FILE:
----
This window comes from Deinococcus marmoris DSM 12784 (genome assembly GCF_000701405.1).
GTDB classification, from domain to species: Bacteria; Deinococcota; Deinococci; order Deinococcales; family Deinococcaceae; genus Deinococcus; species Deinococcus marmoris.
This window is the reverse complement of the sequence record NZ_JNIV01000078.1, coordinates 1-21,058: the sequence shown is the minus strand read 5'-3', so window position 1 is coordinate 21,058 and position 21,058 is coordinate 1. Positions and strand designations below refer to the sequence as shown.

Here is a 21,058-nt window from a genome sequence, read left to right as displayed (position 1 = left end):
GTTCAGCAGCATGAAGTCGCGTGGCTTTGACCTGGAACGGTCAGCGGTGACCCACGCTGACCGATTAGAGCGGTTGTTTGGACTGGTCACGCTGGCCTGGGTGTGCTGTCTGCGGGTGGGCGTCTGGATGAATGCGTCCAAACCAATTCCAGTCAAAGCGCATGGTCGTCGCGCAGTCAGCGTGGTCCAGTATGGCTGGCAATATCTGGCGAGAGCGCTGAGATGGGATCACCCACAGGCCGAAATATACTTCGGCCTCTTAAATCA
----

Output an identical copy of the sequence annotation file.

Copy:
This window comes from Deinococcus marmoris DSM 12784 (genome assembly GCF_000701405.1).
GTDB classification, from domain to species: Bacteria; Deinococcota; Deinococci; order Deinococcales; family Deinococcaceae; genus Deinococcus; species Deinococcus marmoris.
This window is the reverse complement of the sequence record NZ_JNIV01000078.1, coordinates 1-21,058: the sequence shown is the minus strand read 5'-3', so window position 1 is coordinate 21,058 and position 21,058 is coordinate 1. Positions and strand designations below refer to the sequence as shown.

Here is a 21,058-nt window from a genome sequence, read left to right as displayed (position 1 = left end):
GTTCAGCAGCATGAAGTCGCGTGGCTTTGACCTGGAACGGTCAGCGGTGACCCACGCTGACCGATTAGAGCGGTTGTTTGGACTGGTCACGCTGGCCTGGGTGTGCTGTCTGCGGGTGGGCGTCTGGATGAATGCGTCCAAACCAATTCCAGTCAAAGCGCATGGTCGTCGCGCAGTCAGCGTGGTCCAGTATGGCTGGCAATATCTGGCGAGAGCGCTGAGATGGGATCACCCACAGGCCGAAATATACTTCGGCCTCTTAAATCA